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In the comments to the answer to my question I stated "Many rows have only 1 missing variable, so to exclude the row think leads to bias (they are not MCAR)" and in reply I was told "You're wrong, see Rubin's Statistical Analysis with Missing Data 2nd ed. CC is unbiased with MAR data,"

I don't have Rubin and Little's book but I had been able to borrow it a few months ago and I am sure I learned that complete case analysis is biased unless the data are missing completely at random.

Now I am terribly confused.

Can anyone explain / clarify my misunderstanding ?

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You are not wrong.

From: Statistical Analysis with Missing Data, Second Edition, Roderick J.A. Little & Donald B Rubin, John Wiley and Sons, 2002. p41:

Complete Case analysis confines attention to cases where all variables are present. Advantages of this approach are .... . Disadvantages stem from the potential loss of information in discarding incomplete cases. This loss of information has two aspects: loss of precision, and bias when the missing-data mechanism is not MCAR, and the complete cases are not a random sample of all the cases".

From: Bias and efficiency of multiple imputation compared with complete-case analysis for missing covariate values. Ian R.White and John B. Carlin. Statistics in Medicine, Volume 29, Issue 28, 2010

In particular, while MI has negligible bias and CC is biased under MAR mechanisms, there are other mechanisms under which CC has negligible bias and MI is biased. This point is widely misunderstood, but it has important implications. http://onlinelibrary.wiley.com/doi/10.1002/sim.3944/pdf

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  • $\begingroup$ For non-maximum likelihood, this is correct. However, the original post utilized a logistic regression model for the primary analysis which is a maximum likelihood technique for a fully parametric probability model for the outcome. Because of this, complete case analyses are unbiased with MAR data. $\endgroup$ – AdamO May 29 '13 at 21:39
  • $\begingroup$ AdamO, I believe is incorrect in general on this last point. For example, if one fits a linear regression model, using maximum likelihood, to an outcome Y with covariate X, and there are missing X values which are MAR (so missingness in X depends on Y), then complete case analysis is biased (because missingness depends on the outcome, conditional on covariates). $\endgroup$ – Jonathan Bartlett Jul 22 '15 at 16:03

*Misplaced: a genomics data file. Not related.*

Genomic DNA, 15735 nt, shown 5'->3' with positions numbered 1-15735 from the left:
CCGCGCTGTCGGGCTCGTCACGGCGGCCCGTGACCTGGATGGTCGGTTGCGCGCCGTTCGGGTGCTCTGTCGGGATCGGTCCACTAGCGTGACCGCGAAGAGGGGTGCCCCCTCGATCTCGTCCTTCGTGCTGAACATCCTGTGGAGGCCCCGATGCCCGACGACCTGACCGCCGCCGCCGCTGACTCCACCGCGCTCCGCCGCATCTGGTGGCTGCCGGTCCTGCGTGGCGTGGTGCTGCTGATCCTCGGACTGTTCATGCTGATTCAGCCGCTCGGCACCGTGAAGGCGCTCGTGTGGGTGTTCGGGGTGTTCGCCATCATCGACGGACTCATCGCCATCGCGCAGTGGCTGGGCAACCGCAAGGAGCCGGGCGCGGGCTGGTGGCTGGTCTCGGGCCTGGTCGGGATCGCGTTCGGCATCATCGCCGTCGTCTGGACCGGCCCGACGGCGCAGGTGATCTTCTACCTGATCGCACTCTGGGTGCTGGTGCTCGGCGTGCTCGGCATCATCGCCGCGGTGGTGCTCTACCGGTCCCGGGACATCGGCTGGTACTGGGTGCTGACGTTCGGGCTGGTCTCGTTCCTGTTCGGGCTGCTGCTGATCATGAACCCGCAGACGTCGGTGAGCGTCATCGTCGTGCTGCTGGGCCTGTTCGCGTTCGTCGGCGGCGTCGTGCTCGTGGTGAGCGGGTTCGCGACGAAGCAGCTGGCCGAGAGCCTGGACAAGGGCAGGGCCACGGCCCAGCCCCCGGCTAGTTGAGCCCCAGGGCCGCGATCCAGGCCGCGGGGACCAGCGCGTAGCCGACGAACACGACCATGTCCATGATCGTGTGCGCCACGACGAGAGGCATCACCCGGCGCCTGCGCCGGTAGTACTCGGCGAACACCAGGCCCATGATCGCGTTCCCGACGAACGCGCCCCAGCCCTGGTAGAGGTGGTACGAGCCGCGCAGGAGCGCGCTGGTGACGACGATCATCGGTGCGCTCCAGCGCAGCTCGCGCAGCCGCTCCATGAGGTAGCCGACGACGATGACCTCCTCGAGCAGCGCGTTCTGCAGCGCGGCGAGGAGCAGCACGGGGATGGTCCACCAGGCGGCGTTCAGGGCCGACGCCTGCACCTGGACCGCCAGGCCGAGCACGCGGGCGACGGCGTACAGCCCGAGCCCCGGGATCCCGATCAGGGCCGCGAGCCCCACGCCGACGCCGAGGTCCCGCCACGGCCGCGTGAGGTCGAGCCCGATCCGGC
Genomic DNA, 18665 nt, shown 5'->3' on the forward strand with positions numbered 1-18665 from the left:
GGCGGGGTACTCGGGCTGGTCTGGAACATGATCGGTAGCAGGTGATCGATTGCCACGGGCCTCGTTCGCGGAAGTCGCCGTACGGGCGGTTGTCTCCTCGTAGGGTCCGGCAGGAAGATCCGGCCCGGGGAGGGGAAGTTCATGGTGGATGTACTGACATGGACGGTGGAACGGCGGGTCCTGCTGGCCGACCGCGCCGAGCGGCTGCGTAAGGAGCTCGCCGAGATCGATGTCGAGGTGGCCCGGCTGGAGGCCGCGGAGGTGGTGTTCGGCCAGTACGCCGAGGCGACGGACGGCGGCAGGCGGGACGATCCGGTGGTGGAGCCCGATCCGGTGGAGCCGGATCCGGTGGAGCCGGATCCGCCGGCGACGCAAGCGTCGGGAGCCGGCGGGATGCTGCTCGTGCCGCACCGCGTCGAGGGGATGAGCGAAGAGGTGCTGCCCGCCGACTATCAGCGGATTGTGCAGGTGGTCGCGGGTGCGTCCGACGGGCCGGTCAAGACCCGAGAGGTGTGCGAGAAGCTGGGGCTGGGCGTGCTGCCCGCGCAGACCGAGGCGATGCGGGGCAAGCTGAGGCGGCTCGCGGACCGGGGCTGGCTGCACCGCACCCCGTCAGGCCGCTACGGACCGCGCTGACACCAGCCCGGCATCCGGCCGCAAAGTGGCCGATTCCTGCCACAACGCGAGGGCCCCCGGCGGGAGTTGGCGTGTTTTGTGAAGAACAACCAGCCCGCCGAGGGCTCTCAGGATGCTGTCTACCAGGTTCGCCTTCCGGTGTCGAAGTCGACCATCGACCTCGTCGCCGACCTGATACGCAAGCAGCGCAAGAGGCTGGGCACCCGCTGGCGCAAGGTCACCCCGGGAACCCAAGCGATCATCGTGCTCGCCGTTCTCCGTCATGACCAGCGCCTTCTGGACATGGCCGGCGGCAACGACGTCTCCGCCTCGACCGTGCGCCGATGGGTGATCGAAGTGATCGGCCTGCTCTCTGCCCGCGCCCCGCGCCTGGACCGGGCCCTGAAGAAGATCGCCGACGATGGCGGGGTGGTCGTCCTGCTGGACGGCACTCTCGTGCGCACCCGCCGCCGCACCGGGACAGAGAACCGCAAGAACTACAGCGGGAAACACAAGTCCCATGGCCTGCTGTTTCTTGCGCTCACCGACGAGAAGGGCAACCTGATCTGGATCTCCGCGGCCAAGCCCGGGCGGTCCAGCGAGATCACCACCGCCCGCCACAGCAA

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In general, complete case analysis is biased when data are not MCAR. However, when the analysis consists of fitting a regression model, complete case analysis is unbiased under the weaker condition that missingness is independent of the outcome variable, conditional on the covariates. Depending on which variable(s) contain missing values, this condition sometimes corresponds to MAR mechanisms, and sometimes to MNAR mechanisms.

For example, suppose the outcome Y is the variable with missing values. Then missingness being independent of outcome conditional on covariates corresponds to the MAR assumption, which says the probability of missingness is independent of the partially observed variable conditional on the fully observed variables. Alternatively, suppose that missingness in a covariate X depends on the value of that covariate, so that data are MNAR. Provided missingness in X is independent of Y, conditional on X and other covariates in the analysis model, complete case analysis is unbiased.

For more on this, see:

1) the paper cited in a previous answer by White and Carlin: Bias and efficiency of multiple imputation compared with complete-case analysis for missing covariate values. Ian R.White and John B. Carlin. Statistics in Medicine, Volume 29, Issue 28, 2010

2) a paper by myself and colleagues published in Biostatistics: http://doi.org/10.1093/biostatistics/kxu023

3) a blog post I previously wrote about this here: http://thestatsgeek.com/2013/07/06/when-is-complete-case-analysis-unbiased/

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